Qin Shi Huang, China’s first emperor, never did anything by halves. Not content with building the Great Wall, he spent his last years roaming the fringes of his empire, seeking a key to immortality. When (with inevitable irony) he died on his quest, his entourage returned to the capital near modern-day Xi’an and buried his corpse in a subterranean, city-sized mausoleum whose ceiling was studded with precious stones and where lakes and rivers were represented by mercury.
Or so wrote the historian Sima Qian a century after a popular uprising had overthrown Qin Shi Huang’s grandson and established the Han dynasty in 206 BC. Nobody knows for sure how true the account is – the tomb remains unexcavated – but in 1974 peasants digging a well nearby found Qin Shi Huang’s guardians in the afterlife: an army of over ten thousand life-sized terracotta troops arranged in battle formation, filling three huge rectangular vaults.
Make no mistake, the Terracotta Army is not like some giant schoolboy’s collection of clay soldiers lined up in ranks under a protective modern hangar. The figures, twenty of which were displayed at London’s British Museum in 2007 and 2008, are shockingly human; every one is different, from their facial features to their hands, hairstyles, postures and clothing. They are so individual that you can’t help feel that these are real people, tragically fossilized by some natural disaster – more so in places where excavations are incomplete, leaving their half-buried busts gripped by the earth. Even their horses, tethered to the remains of wooden chariots, are so faithfully sculpted that the very breed has been established.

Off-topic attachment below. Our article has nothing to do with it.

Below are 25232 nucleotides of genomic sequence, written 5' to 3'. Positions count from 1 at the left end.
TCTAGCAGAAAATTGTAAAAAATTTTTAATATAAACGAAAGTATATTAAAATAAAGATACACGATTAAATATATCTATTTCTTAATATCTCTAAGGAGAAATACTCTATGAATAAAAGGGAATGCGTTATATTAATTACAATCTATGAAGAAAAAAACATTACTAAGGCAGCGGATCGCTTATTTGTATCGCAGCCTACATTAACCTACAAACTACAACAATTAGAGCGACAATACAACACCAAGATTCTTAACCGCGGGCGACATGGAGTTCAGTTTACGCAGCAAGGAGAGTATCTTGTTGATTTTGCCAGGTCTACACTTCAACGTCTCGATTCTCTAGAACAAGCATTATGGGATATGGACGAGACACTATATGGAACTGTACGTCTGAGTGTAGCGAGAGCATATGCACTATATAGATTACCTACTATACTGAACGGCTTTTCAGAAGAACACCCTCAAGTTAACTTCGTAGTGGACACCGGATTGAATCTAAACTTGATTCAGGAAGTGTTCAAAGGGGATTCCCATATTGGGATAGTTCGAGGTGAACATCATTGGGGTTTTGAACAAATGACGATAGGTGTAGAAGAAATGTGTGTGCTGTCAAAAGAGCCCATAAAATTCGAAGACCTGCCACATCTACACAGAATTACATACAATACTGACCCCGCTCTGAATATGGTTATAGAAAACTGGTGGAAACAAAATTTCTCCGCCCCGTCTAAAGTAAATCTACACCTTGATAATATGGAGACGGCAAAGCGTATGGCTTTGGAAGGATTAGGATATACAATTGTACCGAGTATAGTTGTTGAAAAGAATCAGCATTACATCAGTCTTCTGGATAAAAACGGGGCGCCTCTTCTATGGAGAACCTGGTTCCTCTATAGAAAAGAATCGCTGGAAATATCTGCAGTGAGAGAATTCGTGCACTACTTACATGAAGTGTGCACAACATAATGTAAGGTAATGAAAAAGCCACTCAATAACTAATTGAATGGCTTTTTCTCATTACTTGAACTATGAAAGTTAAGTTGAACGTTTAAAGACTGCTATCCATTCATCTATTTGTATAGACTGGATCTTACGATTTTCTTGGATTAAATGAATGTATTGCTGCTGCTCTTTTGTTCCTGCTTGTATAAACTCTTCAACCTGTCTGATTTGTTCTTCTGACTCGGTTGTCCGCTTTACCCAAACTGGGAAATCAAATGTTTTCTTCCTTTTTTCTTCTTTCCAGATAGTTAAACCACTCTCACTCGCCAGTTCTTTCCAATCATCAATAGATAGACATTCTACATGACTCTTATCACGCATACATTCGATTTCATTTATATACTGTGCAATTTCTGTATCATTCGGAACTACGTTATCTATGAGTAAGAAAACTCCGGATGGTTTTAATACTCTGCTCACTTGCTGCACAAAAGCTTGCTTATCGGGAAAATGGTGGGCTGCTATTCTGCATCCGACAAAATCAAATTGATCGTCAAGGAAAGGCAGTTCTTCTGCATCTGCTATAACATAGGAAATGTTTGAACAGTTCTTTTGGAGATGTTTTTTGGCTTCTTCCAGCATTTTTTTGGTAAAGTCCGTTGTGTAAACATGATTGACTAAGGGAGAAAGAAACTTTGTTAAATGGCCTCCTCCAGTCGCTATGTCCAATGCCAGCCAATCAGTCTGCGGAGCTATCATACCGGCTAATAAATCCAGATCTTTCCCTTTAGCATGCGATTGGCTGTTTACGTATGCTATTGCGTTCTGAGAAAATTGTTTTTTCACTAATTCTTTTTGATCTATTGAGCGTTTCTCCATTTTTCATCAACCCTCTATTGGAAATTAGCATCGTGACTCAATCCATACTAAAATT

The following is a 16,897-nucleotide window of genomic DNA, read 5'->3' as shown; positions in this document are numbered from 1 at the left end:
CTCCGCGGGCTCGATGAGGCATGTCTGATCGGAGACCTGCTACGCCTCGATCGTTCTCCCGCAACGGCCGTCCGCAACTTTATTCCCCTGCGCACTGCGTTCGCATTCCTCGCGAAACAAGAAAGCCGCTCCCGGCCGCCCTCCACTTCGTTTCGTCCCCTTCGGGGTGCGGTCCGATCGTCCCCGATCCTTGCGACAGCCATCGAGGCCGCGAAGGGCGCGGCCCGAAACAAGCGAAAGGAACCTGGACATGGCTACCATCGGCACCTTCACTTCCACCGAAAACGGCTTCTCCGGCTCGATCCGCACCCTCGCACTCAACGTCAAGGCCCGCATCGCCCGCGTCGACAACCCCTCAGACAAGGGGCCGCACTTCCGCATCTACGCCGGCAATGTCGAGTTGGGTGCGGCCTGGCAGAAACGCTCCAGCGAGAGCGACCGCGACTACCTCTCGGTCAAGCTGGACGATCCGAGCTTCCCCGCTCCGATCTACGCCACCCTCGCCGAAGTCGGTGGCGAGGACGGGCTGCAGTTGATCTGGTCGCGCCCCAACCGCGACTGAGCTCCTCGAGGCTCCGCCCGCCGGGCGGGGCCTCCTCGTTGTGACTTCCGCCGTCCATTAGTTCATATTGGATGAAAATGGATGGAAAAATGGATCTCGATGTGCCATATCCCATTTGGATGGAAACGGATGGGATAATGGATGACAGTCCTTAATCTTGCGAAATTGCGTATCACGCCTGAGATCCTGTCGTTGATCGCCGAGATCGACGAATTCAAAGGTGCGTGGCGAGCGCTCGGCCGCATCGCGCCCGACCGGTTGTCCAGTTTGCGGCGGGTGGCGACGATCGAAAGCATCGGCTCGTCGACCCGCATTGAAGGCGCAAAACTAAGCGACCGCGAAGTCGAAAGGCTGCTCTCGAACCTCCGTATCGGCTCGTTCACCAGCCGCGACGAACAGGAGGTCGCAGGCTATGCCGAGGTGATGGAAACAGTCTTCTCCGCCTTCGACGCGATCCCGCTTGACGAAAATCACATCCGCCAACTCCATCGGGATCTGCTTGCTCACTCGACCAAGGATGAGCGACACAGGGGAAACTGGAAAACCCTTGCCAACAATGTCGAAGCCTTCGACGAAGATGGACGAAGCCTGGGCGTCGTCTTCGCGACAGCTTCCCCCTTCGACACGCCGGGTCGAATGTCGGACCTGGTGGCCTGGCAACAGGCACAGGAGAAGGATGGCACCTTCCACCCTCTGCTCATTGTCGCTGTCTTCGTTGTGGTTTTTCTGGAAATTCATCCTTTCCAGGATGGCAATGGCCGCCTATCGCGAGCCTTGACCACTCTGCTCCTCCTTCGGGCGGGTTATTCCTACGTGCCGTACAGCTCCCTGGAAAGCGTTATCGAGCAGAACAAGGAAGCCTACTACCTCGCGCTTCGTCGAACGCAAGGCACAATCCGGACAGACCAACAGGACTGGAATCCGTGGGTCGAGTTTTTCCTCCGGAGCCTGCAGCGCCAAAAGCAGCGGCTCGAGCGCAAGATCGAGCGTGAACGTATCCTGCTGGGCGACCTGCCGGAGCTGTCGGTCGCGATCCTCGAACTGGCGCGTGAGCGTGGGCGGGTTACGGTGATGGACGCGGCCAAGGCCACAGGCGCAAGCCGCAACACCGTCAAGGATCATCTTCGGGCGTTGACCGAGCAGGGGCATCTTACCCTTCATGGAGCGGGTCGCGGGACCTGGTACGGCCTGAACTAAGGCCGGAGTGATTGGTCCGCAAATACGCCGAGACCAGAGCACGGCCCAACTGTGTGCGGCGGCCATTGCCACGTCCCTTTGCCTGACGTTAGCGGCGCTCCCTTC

At the end, there’s just one burning question: will they find a statue of Qin Shi Huang leading them all? A realistic statue over two thousand years old of China’s first emperor – now that surely would be immortality.